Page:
Circle time is not for the weak.
Turns out, you can’t really make a circle with three people, but that’s the size of my family. Plus, we already know what the other people in our circle/triangle have been doing for the past two weeks because, well, we’ve been self-quarantined and spending nearly every minute of every day together. Sharing? That’s all we do: share snacks, hopes, dreams and art supplies for the 17 crafts my daughter, Satya, and I make, usually before lunch.
With remote schooling in session in many U.S. communities due to the rapid spread of the coronavirus, my husband and I are adding a new title to our resumes: teacher.
In addition to experiencing the anxiety and uncertainty of the global pandemic, parents and caregivers have been tasked with the impossible role of educator, forced to squeeze more out of already overwhelming days. While learning to do their own jobs remotely, or still going to work at grocery stores, banks, hospitals and restaurants, they are also learning middle-school math and high-school English, navigating Google Classroom GOOG, +3.25% GOOGL, +3.25% for US:GOOGL the first time and sorting through assigned work from teachers.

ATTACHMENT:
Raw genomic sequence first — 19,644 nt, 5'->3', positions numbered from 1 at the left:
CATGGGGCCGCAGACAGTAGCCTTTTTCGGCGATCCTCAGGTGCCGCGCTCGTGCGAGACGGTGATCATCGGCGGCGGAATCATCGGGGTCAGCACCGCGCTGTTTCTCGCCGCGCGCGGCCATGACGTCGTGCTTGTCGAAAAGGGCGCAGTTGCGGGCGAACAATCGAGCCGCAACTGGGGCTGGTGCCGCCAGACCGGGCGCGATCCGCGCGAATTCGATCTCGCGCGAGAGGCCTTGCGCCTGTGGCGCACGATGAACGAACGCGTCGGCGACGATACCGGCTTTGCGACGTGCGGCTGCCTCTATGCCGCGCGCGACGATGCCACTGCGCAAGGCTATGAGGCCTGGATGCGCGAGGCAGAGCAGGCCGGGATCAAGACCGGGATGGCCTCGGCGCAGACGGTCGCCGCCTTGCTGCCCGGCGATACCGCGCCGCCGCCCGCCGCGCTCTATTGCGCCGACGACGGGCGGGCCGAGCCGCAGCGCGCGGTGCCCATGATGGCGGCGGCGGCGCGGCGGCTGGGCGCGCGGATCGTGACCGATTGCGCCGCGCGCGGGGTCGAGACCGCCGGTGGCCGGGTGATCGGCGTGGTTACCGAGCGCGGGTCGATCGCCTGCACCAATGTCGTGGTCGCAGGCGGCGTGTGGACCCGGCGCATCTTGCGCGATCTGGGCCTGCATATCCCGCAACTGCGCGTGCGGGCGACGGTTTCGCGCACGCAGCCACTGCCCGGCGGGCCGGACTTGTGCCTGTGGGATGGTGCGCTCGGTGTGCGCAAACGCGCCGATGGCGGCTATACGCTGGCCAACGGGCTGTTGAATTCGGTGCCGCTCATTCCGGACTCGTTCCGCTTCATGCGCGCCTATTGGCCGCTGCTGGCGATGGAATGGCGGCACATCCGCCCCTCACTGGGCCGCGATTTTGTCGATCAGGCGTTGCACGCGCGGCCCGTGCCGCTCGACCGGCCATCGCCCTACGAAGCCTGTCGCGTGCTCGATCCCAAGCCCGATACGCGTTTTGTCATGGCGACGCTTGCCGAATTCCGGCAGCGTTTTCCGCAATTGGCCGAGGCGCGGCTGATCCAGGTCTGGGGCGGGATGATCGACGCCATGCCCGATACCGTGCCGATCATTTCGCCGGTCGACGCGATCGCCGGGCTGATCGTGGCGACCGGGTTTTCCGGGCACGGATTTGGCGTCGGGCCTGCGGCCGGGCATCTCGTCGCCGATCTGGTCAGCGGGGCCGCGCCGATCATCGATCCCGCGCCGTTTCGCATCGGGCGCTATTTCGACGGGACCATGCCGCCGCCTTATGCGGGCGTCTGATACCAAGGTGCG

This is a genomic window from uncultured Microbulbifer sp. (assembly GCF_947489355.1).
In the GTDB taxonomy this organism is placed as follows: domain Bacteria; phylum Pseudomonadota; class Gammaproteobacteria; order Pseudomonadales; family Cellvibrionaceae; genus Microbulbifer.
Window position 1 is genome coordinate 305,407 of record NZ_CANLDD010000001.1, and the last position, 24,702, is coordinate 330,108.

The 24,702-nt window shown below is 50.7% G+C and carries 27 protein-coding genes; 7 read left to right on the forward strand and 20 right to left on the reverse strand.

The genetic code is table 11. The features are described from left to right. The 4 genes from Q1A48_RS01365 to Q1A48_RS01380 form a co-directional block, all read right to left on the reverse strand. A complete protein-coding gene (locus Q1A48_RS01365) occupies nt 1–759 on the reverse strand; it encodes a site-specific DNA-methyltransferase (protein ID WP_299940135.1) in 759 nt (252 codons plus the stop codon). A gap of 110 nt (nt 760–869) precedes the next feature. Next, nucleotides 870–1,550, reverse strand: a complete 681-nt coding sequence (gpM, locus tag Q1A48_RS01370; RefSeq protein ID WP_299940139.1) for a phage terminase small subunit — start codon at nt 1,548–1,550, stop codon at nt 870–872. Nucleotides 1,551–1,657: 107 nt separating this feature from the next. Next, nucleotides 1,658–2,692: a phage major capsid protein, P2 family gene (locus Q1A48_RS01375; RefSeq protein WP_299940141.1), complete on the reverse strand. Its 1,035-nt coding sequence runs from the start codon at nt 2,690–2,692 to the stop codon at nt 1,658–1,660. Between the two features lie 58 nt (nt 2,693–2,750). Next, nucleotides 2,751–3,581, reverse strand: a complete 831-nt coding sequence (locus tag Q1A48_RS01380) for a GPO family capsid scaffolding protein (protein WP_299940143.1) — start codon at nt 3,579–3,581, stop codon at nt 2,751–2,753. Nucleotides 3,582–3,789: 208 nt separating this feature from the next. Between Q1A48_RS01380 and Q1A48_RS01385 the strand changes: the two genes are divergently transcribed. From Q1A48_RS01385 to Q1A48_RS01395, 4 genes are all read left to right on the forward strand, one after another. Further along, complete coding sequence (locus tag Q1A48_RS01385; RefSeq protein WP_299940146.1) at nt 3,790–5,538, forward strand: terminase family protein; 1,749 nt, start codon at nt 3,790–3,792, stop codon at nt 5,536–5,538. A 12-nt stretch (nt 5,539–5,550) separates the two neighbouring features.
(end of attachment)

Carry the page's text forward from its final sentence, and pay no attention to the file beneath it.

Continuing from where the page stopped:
For Supriya Kelkar, an author and Michigan mother of three — a second grader, a kindergartner and a preschooler in Montessori — navigating telelearning has been a challenge. Her husband, a radiologist, is still going to work. The Montessori school has been sending home packets of work, Kelkar said, while her eldest child’s school has provided a loose schedule, a list of websites to consult and a daily Zoom ZM, -0.54% call in which the kids and teacher can all see one another.
Here at the Singh School for Wine, Witchcraft and Wizardry — that’s our official homeschool name — we’ve been doing some yelling ourselves.
“My kids are fighting and losing their minds right now.I write this detailed schedule out every morning, they follow it for two hours, and then it’s a free-for-all where they are fighting with each other and I’m hiding in the pantry shoving cookies in my face,” laughed Kelkar, whose new book, “American as Paneer Pie,” comes out May 12.“I have gone through five boxes of Thin Mints myself, and I’m out of Thin Mints now and I’m very upset about it. That’s been my quarantine.”
‘My kids are fighting and losing their minds right now,’ said author Supriya Kelkar, a mother of three.